I have everything. I’m a middle-class white woman with a good job, and so many beautiful friends. I have parents that love me, that I love. My life lives up to all the sunny clichés: the deck is stacked, the world is my oyster, I won the lottery. But sometimes, I can’t get out of bed.
I’ll curl up in the corner of my room and marinate in my mistakes. It can be a quiet, sedate sadness that sneaks up on me and crushes me with disappointment or self-doubt. Sometimes it’s an evening of worried melancholy; other times it’s a stretch that I can’t shake, and can last days or weeks.
Tucked into the corner of my bed, I’ll think about how stupid I was to love that angry man who cheated with so many other women and then left. I think about how stupid I was to love the angry men who came after him. I tuck my feet under the blankets and think about how pathetic it is that with my privilege, with my education and with my feminism, that I made these mistakes, and more pathetic still: that they continue to haunt me.
I think about a dear friend who lost her mother to cancer, and now raises her own daughter without that warmth and support. She experienced real and excruciating loss: something that hasn’t touched my life. As I scroll through Twitter, or sit at my desk with the TV news flickering over my shoulder, I am hit by headlines of rampant sexual abuse and devastating natural disasters. The depth of this suffering, and the never-ending cycle of nightmare news headlines, makes the weight of my own worries feel superficial. People who have weathered some great calamity—lost loved ones, experienced violence or poverty—these are the people that we feel have “earned” depression or anxiety. But there’s a silent crowd of people that are like me.
Friends, colleagues, strangers look at me and see a successful young woman: my job in politics at Queen’s Park fills me with passion, and is a space where I am confident, respected and fulfilled. I fill my evenings and weekends with adventures, like trips to the art gallery and outdoor concerts, in one of the most vibrant cities in Canada. I have a hobby, as an equestrian, that makes my heart sing. When I’m at the farm, with the warm smell of horses and hay and wood shavings, my always-spooling mind stops.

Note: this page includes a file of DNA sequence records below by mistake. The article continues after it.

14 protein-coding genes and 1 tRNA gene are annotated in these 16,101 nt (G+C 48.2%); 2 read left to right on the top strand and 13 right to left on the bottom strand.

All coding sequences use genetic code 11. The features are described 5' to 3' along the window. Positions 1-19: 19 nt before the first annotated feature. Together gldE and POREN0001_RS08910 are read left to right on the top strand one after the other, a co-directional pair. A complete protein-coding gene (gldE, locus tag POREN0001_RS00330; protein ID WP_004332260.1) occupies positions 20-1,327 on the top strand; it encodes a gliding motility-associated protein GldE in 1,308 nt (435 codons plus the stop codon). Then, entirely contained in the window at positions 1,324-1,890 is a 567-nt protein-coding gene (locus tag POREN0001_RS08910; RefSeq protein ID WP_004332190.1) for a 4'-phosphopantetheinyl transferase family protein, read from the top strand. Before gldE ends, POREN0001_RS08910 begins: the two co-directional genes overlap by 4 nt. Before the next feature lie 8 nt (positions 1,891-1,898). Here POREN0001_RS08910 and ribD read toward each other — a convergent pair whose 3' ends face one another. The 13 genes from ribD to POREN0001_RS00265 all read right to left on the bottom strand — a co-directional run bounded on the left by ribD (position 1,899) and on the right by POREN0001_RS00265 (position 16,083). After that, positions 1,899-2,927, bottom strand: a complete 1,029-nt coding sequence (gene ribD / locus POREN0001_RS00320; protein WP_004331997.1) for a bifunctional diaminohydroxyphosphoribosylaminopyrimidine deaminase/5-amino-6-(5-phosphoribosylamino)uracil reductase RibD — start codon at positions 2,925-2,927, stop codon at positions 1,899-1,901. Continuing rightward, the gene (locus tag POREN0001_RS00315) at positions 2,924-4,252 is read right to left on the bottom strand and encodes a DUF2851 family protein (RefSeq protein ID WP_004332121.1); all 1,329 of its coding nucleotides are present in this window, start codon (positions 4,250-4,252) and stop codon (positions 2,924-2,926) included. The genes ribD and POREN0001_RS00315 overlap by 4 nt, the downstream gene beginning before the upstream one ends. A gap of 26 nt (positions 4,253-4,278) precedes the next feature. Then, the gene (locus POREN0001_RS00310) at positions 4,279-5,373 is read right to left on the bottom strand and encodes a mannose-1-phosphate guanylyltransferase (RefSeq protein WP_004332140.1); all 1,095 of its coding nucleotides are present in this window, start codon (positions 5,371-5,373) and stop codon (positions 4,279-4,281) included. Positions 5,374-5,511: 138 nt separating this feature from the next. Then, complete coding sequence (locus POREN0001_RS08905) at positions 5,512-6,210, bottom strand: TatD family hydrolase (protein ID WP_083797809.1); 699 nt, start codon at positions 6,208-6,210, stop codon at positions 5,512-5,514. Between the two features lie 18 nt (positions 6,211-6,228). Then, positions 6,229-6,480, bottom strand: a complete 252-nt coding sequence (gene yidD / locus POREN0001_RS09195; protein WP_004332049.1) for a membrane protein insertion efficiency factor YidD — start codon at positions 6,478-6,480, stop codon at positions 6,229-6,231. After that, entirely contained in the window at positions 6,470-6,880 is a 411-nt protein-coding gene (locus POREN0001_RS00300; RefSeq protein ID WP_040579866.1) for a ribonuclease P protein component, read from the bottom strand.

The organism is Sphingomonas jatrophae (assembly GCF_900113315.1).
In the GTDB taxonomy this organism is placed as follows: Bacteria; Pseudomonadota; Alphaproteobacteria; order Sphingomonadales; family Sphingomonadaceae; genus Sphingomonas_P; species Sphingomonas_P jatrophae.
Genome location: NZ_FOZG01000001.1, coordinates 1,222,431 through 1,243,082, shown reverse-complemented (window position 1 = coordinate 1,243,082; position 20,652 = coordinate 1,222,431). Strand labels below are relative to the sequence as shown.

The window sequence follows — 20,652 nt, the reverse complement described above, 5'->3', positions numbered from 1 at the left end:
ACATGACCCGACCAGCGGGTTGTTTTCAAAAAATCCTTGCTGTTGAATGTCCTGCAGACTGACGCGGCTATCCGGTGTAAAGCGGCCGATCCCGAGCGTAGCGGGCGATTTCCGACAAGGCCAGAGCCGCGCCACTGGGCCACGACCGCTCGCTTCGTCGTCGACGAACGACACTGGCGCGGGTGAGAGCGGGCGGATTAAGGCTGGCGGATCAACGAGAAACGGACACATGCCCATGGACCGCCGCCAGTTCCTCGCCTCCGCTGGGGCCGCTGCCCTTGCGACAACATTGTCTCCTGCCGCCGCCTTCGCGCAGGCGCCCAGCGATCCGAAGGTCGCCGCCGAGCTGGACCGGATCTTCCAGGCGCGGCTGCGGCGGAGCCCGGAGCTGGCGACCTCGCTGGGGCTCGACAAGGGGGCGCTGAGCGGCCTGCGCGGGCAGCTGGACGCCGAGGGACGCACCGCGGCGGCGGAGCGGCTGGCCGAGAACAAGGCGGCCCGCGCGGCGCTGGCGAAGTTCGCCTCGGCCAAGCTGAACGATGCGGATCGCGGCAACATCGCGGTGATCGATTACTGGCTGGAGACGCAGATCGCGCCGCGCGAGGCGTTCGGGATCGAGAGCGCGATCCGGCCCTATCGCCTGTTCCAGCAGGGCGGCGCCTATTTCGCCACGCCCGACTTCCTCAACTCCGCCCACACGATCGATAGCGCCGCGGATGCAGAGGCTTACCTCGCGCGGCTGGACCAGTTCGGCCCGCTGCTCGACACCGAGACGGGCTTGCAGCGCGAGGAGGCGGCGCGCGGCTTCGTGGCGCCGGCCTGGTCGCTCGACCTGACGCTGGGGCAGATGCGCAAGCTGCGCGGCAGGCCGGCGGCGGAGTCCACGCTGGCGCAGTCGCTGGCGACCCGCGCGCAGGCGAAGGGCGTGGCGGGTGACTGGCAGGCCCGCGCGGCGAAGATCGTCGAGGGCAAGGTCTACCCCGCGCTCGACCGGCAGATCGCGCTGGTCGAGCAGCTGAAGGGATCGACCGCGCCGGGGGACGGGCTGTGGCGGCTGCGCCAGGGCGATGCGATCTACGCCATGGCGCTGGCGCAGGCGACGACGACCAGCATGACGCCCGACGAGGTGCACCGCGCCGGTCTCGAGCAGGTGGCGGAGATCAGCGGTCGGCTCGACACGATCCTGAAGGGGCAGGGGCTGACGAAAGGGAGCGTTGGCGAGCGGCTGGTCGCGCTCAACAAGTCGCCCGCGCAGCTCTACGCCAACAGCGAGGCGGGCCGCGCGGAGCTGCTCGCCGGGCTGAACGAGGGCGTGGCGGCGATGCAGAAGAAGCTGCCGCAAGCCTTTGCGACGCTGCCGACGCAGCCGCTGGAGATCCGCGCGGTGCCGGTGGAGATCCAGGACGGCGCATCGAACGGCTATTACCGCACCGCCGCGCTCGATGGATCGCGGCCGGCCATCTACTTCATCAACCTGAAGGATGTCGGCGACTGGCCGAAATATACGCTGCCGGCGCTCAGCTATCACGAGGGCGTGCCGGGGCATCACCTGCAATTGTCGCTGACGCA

My Instagram feed is a highlight reel: the biggest smiles, the best events, the shiniest ponies. I’m sure yours is, too. But things are not always as neat and tidy as they seem. When I posted a serene photo with my horse in a field of wildflowers on a Sunday afternoon, I had been so anxious that I hadn’t left the house since coming home from work on the Friday before. Behind the scenes of a snap of me in a favourite dress on the way to a charity gala, I was wracked with nervous worries about attending the event. And last year, when I saw #BellLetsTalk and #endstigma trending, I was wrestling with the wisdom of a relationship with a man who told me—and I can’t write this without fighting tears—that he didn’t feel that I was trying to get better.
We happily use these hashtags and on specific days, it’s literally on trend to talk about the need for mental health support. But we don’t talk about what mental illness really looks like. When we talk about how one in five Canadians experience mental health problems or illness each year, we don’t talk about how uncomfortable it is to live that reality. What does it actually mean to one of the estimated 11 percent of Canadian adults with depression?
Three years ago, I was diagnosed with what doctors call “generalized anxiety disorder” or GAD. I’ve tried a variety of prescription anti-anxiety medications, as well as prescription sleeping pills, which I’ve paired with regular visits to my family doctor, stints with several different therapists, and a year on a waiting list to see a psychologist. It’s a patchwork quilt of trial and error.
It’s hard to see or understand the realities of mental illness, and it is easy to mask that ignorance with a well-intentioned hashtag. I find myself frustrated with friends, acquaintances and colleagues that cheerfully chirp about the importance of support for mental illness—but show little understanding of mental health challenges or genuine empathy towards those dealing with them. Adding “#BellLetsTalk” to your tweets, posts, photos isn’t enough.
There isn’t an easy fix for mental illness and there is no miracle cure. I chose a job that I love, which surrounds me with other keen young people and gives me a something to believe in. I protect my quiet time, knowing that nights at home let me recharge. I plan for situations that I anticipate being overwhelming: difficult conversations, boisterous family gatherings or parties packed with vague acquaintances. I remind myself that people usually mean well, and I try to give others the space that I know I value. I stay away from people that make me feel less than, from people that stoke my anxiety. These aren’t a solution, but strategies that make challenging circumstances a little bit easier.
I am blessed with a circle of close friends whose realities mirror my own: successful, ambitious young professional women who can be beset by anxiety or depression. These are women who can I can call when my cheeks are salty with dried tears and all I need is quiet, judgement-free companionship. These are friends who know that they can turn up on my doorstep crying, and will be greeted with a glass of wine, some lavender oil and an episode of Frasier. With these friends by my side and an awareness of what I need and when, when mental health stops trending, and #BellLetsTalk day has passed, I know that I won’t be left in the dark.